Term Paper Final Draft - Balloga 1 Abram Balloga Basak...

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Balloga, 1 Abram Balloga Basak Gazioglu Political Philosophy Term Paper 4/13/2006 The Supposed Social Contract The purpose and reason for government is often described in terms of a social contract between the rulers and their subjects. This is no paper contract, but rather a philosophical one of intentions. Several great philosophers have defined this relationship in there own terms, offering a diverse and sometimes conflicting set of arguments for the state of nature, rights, and governments surrounding this issue. Thomas Hobbes, John Locke, and Jean-Jacques Rousseau have each contributed much to this area of political philosophy. In their writings – Leviathan, Second Treatise of Government , and Discourse on the Origin of Inequality/On the Social Contract respectively – they declare that the social contract must be chosen by the ruled and that “civil association is the most voluntary act in the world” (Rousseau, 205). Another philosopher, David Hume, believes that this “social contract” is not useful in understanding the authority of true governments: Can we seriously say that a poor peasant or artisan has a free choice to leave his country, when he knows no foreign language or manners, and lives from day to day by the small wages which he acquires? We may as well assert that a man, by remaining in a vessel, freely consents to the dominion of the master, though he was carried on board while asleep, and must leap into the ocean and perish the moment he leaves her. In this essay, I will evaluate the applicability of this concept of a “social contract” in discussing the character of a just society. Using the theories of Hobbes, Locke and Rousseau, I will try to answer the question, or challenge, posed by David Hume. The first order of business is to interpret Hume by separating the criteria of his objection. Also certain assumptions must be made about the scenario in order to bring make the very broad question much more specific, thus exhibiting key points to analyze. Then, after finding how the philosophies of Hobbes, Locke and Rousseau address such a condition, we may come to conclusions on how each philosopher would answer Hume. From his wording, the question concerns a citizen who is, instead of consciously accepting its terms, born into an already established social contract – one that, since he desires to leave it, he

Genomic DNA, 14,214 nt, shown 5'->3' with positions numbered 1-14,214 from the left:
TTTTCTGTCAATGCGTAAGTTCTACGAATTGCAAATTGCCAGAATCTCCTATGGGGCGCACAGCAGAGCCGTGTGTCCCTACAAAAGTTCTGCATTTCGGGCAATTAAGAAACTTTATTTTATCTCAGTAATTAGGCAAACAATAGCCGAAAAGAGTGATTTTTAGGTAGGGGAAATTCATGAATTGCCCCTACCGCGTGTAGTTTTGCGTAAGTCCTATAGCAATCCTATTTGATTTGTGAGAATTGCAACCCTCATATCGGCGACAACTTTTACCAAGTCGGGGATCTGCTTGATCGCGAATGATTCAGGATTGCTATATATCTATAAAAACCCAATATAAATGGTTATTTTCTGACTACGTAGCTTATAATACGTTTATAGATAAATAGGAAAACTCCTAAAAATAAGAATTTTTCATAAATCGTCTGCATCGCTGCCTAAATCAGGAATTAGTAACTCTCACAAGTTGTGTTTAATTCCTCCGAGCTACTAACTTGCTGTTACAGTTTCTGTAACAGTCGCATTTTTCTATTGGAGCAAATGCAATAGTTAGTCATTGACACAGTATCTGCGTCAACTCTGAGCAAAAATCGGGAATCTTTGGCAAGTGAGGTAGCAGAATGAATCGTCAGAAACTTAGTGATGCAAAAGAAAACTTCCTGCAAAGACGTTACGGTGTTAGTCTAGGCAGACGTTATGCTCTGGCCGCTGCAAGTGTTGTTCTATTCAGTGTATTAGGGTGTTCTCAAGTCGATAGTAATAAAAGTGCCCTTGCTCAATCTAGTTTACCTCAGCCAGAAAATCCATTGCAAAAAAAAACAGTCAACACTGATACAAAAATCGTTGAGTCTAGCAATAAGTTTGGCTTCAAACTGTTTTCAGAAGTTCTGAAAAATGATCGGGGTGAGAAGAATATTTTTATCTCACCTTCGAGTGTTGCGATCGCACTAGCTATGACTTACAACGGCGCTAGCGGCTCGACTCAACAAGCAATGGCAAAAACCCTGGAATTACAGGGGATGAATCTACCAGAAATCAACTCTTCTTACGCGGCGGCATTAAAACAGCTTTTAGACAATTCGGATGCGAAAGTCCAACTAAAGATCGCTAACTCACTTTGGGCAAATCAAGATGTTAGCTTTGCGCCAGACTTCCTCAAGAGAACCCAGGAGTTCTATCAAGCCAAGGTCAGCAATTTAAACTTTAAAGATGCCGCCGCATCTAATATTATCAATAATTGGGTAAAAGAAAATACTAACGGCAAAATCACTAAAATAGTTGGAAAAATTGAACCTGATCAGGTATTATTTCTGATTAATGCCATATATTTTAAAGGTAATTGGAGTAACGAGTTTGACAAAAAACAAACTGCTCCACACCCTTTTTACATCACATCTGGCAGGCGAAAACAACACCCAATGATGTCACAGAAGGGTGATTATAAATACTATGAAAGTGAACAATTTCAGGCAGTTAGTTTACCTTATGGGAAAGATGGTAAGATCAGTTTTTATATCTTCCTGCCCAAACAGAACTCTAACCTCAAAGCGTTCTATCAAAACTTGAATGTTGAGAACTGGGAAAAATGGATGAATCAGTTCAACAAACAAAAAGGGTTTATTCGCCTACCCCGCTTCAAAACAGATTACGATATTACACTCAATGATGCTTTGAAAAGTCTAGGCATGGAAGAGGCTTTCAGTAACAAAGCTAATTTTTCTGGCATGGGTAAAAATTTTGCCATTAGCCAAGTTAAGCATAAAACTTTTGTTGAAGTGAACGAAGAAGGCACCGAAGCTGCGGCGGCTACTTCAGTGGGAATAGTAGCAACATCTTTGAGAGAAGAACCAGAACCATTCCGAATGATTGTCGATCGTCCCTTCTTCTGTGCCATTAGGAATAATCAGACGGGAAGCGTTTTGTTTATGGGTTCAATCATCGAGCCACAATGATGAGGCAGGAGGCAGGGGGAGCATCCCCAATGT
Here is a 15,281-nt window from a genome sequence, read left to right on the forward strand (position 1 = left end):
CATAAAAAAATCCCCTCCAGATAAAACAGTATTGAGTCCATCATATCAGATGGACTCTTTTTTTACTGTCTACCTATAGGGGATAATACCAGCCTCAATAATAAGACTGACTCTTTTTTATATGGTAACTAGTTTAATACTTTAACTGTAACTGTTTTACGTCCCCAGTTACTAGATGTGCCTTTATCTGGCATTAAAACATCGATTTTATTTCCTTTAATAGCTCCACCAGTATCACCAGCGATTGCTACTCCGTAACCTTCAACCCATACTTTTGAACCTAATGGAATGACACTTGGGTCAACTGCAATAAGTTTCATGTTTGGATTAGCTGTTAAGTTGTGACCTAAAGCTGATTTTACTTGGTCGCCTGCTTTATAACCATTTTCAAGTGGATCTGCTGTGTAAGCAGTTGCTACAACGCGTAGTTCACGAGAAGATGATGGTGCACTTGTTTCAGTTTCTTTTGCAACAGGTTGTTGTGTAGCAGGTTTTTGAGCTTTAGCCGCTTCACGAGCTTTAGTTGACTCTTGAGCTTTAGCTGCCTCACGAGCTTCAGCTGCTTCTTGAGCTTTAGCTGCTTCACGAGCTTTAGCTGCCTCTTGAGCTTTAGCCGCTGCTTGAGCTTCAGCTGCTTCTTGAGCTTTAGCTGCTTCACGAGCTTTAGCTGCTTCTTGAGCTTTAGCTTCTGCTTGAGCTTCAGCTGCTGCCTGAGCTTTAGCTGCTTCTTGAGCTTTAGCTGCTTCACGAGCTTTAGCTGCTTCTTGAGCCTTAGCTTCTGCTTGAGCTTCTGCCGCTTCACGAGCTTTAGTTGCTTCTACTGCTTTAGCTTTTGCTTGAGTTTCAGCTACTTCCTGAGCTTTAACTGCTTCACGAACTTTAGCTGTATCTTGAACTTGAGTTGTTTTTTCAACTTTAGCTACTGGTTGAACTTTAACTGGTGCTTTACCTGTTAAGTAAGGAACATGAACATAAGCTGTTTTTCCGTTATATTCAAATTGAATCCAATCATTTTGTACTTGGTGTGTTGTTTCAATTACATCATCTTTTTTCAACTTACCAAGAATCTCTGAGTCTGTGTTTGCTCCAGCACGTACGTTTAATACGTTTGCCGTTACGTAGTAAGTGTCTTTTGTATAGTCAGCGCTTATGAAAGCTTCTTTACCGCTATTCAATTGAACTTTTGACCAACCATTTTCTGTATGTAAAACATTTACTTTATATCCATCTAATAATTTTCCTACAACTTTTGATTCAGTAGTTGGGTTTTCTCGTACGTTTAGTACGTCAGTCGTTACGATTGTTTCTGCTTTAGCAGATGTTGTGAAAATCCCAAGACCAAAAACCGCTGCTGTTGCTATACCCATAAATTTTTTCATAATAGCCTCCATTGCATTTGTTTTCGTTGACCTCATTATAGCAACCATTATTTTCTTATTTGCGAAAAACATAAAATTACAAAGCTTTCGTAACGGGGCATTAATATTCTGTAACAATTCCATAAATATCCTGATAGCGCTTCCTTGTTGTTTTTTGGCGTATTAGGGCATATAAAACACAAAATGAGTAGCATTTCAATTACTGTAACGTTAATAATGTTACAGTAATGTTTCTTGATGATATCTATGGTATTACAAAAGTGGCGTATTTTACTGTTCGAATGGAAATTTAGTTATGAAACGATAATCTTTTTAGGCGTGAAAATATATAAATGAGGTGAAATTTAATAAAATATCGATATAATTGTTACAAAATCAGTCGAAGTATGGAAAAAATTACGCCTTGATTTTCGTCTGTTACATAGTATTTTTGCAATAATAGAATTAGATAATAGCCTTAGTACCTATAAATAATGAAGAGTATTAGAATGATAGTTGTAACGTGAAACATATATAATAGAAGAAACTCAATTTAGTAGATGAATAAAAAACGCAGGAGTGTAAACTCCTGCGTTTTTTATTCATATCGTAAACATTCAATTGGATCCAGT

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Balloga, 2 presumably finds disagreeable. Hume has not specified whether the citizen is poor due to circumstances created by the government or due to his own inadequacies. If the latter is true, then that individual is no worse off under its current social contract than under any of the governments preferred by Hobbes, Locke and Rousseau. However, this essay is written under the assumption that this person and his forbearers were brought into this condition of poverty through the incompetence’s of the government, and he expects a better life would greet him under a different social contract. The rulers make no direct attempt to trap him within the contact, yet the citizen will certainly die if he tries to escape.
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